These 12 Apps Can Actually Help You Break Away and Get Outside

Use these apps to get off your phone and spend time outdoors.

“Keep close to nature’s heart,” said John Muir, “and break clear away, once in a while, and climb a mountain or spend a week in the woods. Wash your spirit clean.”

Even though the whole point of getting outside is to get your nose away from a screen, your phone can actually help you “break clear away” — if you use it the right way. Here are our top dozen apps to help you get out and appreciate the natural world.

Set boundaries for yourself

The first step in getting away is to examine your relationship with technology and bring some intentionality to your habits. It does no good to go camping and then spend just as much time on Instagram in the woods as you would sitting in your apartment. So take a moment and make an intentional decision about how you want to spend your time — then take action to enforce those boundaries.

ClearSpace is an app that can help you manage your time on your phone — it allows you to set limits on how you use your phone based on time or platform, and even can give you a pre-set mindfulness reminder when you approach those limits. For example, if you want to use Twitter less, ClearSpace will display a prompt that you write for yourself when you tap on the blue bird. 

If you’ve ever looked up with glazed eyes realizing you’ve just spent an hour and a half on TikTok, you might need some help setting goals and limits around your use of technology. With those limits in mind, you can use the time you free up for other pursuits that actually nourish you — like getting outside. Here are 12 apps that can help you “keep close to nature’s heart.”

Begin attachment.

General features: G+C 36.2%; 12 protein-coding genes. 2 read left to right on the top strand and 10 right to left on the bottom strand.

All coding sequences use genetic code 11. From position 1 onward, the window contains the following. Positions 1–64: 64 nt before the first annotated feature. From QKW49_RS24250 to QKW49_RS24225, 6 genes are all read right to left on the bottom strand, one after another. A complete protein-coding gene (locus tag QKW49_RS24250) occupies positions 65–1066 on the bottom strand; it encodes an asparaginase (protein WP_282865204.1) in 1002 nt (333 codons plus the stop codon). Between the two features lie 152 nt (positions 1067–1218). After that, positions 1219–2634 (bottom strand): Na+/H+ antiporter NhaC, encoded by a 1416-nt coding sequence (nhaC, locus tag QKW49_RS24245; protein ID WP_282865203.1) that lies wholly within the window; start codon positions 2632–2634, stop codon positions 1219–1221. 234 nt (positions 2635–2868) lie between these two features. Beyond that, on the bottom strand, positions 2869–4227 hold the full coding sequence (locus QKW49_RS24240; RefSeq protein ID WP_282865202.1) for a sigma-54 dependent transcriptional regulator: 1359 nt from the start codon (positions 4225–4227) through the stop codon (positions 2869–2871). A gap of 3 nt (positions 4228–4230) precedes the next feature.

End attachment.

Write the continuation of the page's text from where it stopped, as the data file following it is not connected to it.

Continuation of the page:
If you’re an athlete, Strava is a popular app to plan and track your workout, whether it’s running, biking, or swimming. It also offers options for discovering new routes if you’re getting tired of the same scenery. 

If you’re a cyclist, but would rather not ride alone, check out Bunchrides to connect with other riders. Trailfork can help you stay on top of mountain bike trail conditions and find new areas to explore.

If you’re a swimmer, Swim Guide will help you find the perfect beach — it offers information on weather and water quality for more than 7,000 freshwater and marine swimming sites. 

If you’re a hiker, AllTrails (iOS, Android) is a proven resource for finding your way over the river and through the woods. It has a database full of trails near you and a GPS function so you won’t get lost. The Hiking Project (iOS, Android) works in a similar fashion. 

If you’re curious about biology: While you’re on the trail, keep your ears open for bird calls — and open an app if what you hear sounds unfamiliar. The Cornell Lab of Ornithology created Merlin Bird ID — an app that can identify birds based solely on their call. And if you notice other wildlife or vegetation that makes you wonder what you’re looking at, Seek (iOS, Android) allows you to simply point your phone at it to search and learn. 

If you’re curious about geography while you’re in the mountains, PeakFinder has a built-in camera that will display a topographical map over whatever you’re looking at. Wonder what peaks are on the horizon? Just point the camera and the app will orient you. 

If you’re looking for a driving adventure, Roadtrippers can help you plan your route, and even identify curiosities or landmarks along the way. And you can rely on the Recreation.gov app as your guide to public lands. 

More information on getting out of town and finding adventure on the road:

If you’re into stargazing, StarWalk2 (iOS, Android) is a well-rated astronomy app that stands out from the crowd (though there are a lot of options in this category). As you look up into the night sky, just point your camera and the screen will literally connect the dots of the constellations you’re looking at. It can tell you if that blinking point of light up there is a satellite, planet, star, or something else entirely. 

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